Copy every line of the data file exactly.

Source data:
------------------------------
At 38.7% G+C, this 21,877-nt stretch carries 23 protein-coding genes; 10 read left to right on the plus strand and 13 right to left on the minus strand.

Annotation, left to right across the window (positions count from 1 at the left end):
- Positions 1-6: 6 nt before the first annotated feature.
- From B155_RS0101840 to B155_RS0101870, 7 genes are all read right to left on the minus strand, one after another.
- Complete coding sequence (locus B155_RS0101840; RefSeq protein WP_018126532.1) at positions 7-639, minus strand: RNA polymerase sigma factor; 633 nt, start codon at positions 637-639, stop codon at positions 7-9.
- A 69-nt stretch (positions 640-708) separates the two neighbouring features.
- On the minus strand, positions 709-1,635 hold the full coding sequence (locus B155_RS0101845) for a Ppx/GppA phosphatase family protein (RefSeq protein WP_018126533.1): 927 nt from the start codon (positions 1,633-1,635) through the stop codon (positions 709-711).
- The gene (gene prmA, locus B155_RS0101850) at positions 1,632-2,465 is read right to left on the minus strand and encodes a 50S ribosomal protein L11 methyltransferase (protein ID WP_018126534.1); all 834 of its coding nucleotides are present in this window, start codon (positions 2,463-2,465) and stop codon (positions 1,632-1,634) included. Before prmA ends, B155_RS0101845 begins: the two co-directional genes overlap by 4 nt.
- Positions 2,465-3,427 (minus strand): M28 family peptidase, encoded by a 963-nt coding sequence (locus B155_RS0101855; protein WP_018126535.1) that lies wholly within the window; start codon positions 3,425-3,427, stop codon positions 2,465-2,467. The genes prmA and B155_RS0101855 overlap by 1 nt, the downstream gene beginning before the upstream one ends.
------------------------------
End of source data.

At 38.7% G+C, this 21,877-nt stretch carries 23 protein-coding genes; 10 read left to right on the plus strand and 13 right to left on the minus strand.

Annotation, left to right across the window (positions count from 1 at the left end):
- Positions 1-6: 6 nt before the first annotated feature.
- From B155_RS0101840 to B155_RS0101870, 7 genes are all read right to left on the minus strand, one after another.
- Complete coding sequence (locus B155_RS0101840; RefSeq protein WP_018126532.1) at positions 7-639, minus strand: RNA polymerase sigma factor; 633 nt, start codon at positions 637-639, stop codon at positions 7-9.
- A 69-nt stretch (positions 640-708) separates the two neighbouring features.
- On the minus strand, positions 709-1,635 hold the full coding sequence (locus B155_RS0101845) for a Ppx/GppA phosphatase family protein (RefSeq protein WP_018126533.1): 927 nt from the start codon (positions 1,633-1,635) through the stop codon (positions 709-711).
- The gene (gene prmA, locus B155_RS0101850) at positions 1,632-2,465 is read right to left on the minus strand and encodes a 50S ribosomal protein L11 methyltransferase (protein ID WP_018126534.1); all 834 of its coding nucleotides are present in this window, start codon (positions 2,463-2,465) and stop codon (positions 1,632-1,634) included. Before prmA ends, B155_RS0101845 begins: the two co-directional genes overlap by 4 nt.
- Positions 2,465-3,427 (minus strand): M28 family peptidase, encoded by a 963-nt coding sequence (locus B155_RS0101855; protein WP_018126535.1) that lies wholly within the window; start codon positions 3,425-3,427, stop codon positions 2,465-2,467. The genes prmA and B155_RS0101855 overlap by 1 nt, the downstream gene beginning before the upstream one ends.